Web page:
Dance til’ dawn

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Dance til’ dawn

Prom fashion turns into red carpet moment

By (AP)

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Published: Sat 27 Apr 2013, 3:39 PM

Last updated: Fri 3 Apr 2015, 5:38 AM

YOU MIGHT AS well roll out the red carpet in front of the school gymnasium or hotel ballroom and line it with parental paparazzi: Prom season provides many girls a chance to have their moment in the spotlight.

It’s likely that this year’s parade of fashions will include a few starlet lookalikes. And why not?

Today’s young celebrities span many styles. There’s Jennifer Lawrence, who has come to awards shows dressed both sporty and sleek, and like a princess; Taylor Swift, who moves seamlessly from vintage to ethereal; and sometimes funky, sometimes artsy Chloe Moretz.

There are also Rihanna and Selena Gomez, notes Gina Kelly, fashion director at Seventeen. “You’ve got Selena Gomez, who’s a little sweeter, and Rihanna, who’s edgier. Within that range, you’ve got a lot of options.”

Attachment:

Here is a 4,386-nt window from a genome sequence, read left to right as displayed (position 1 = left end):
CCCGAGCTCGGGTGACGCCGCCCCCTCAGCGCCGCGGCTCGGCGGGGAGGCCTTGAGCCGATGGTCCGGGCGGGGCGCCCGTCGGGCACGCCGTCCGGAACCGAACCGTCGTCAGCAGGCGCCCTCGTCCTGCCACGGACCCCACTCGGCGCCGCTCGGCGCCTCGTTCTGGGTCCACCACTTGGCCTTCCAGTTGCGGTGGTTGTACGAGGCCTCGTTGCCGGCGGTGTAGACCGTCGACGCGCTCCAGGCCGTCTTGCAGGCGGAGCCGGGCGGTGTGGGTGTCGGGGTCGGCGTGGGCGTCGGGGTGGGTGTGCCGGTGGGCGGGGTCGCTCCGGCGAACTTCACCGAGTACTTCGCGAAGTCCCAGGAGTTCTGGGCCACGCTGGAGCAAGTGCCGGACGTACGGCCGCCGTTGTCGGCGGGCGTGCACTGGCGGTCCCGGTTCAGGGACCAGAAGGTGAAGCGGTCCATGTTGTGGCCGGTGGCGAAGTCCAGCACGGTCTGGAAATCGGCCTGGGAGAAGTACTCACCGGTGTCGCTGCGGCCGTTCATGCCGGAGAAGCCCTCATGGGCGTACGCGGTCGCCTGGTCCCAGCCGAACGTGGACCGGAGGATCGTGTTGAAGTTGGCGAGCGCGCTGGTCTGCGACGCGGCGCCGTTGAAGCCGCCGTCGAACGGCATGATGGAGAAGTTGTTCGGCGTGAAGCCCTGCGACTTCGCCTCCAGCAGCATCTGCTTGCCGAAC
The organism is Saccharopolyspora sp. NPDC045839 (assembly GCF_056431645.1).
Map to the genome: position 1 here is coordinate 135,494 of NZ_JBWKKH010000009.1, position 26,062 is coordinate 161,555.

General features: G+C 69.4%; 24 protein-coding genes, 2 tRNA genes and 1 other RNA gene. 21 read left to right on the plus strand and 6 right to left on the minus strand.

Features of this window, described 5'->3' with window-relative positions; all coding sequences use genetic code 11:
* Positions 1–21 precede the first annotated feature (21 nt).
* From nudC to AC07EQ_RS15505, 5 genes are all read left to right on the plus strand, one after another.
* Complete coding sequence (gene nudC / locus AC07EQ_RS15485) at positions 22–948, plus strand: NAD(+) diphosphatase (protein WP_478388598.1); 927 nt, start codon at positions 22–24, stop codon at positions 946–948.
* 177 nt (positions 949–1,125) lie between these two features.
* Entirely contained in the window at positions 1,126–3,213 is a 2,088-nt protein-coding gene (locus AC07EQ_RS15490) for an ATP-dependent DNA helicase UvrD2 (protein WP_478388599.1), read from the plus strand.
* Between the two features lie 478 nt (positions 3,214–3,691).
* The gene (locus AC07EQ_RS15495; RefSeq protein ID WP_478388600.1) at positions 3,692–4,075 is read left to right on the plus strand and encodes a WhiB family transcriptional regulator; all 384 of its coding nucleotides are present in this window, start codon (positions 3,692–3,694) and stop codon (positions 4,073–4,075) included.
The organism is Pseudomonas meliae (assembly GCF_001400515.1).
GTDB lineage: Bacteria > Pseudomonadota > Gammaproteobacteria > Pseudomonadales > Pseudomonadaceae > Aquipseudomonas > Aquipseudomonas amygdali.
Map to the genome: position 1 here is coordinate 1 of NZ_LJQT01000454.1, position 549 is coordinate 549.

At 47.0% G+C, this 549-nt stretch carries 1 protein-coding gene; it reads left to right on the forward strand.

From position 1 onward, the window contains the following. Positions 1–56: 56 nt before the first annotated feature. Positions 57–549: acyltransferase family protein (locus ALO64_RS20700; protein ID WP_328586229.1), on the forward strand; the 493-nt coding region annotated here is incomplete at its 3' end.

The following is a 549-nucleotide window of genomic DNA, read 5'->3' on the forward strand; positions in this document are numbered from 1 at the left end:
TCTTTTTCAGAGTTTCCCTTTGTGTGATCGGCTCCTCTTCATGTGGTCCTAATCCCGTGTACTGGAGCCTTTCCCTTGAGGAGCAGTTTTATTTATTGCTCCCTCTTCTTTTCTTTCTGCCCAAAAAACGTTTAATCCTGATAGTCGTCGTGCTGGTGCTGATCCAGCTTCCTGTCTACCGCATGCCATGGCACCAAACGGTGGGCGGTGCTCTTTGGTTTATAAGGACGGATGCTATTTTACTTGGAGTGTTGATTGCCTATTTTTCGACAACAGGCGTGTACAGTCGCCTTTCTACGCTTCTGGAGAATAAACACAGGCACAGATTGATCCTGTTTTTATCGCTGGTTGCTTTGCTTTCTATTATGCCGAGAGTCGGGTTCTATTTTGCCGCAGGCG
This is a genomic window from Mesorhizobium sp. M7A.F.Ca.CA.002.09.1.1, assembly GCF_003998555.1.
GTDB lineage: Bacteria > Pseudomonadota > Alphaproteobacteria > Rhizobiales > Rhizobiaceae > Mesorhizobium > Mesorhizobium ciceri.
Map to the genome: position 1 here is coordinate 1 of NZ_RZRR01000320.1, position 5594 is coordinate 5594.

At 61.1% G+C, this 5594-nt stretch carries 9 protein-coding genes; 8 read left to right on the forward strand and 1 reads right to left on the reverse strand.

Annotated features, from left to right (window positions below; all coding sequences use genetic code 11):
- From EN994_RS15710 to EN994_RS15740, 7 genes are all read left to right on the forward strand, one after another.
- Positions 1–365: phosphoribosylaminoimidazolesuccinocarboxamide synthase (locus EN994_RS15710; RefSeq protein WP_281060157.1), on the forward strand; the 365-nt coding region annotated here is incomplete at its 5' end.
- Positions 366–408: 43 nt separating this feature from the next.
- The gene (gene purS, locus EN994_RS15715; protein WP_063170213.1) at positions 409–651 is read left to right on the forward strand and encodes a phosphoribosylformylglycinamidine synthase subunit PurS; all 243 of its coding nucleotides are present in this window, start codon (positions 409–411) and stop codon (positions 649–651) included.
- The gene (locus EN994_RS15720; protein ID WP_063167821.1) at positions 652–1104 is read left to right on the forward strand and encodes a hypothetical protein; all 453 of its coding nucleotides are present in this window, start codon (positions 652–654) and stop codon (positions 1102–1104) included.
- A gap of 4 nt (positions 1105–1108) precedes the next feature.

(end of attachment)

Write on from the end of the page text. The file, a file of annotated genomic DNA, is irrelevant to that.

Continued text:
Coming just off the Hollywood awards season, all the options are fresh in girls’ minds, she says, and they’ve gotten ideas on how to put a whole package together. Lawrence, for example, wore a bona fide ballgown — and there are girls who want that — but her delicate jewellery and loose updo added youthfulness, Kelly observes.

Young and Vibrant

Georgina Chapman, designer of red-carpet favourite Marchesa, is now offering a significantly less expensive version of her party looks at JCPenney under the Pearl label. With a toddler daughter at home, a brand new son born last week, and teenage stepdaughters, she was itchy to do something for the younger crowd.

For even her older teen stepdaughter, Chapman says she felt like Marchesa’s dramatic signature might have been a little too much. “You want to look vibrant. You’ve got that young glow, work with that!”

She hopes Pearl adds a little “more tongue in cheek” than Marchesa, with the same level of attention to details, and you’ll have the embellishment and ruffles.

There are looks that hit the right note between risktaker and risqué. The Grammys this year came with an edict that outfits couldn’t show too much skin, so some stars, including Rihanna, worked around it with sheer illusion fabrics and peek-a-boo cutouts, both compromises that also might follow mom’s rules.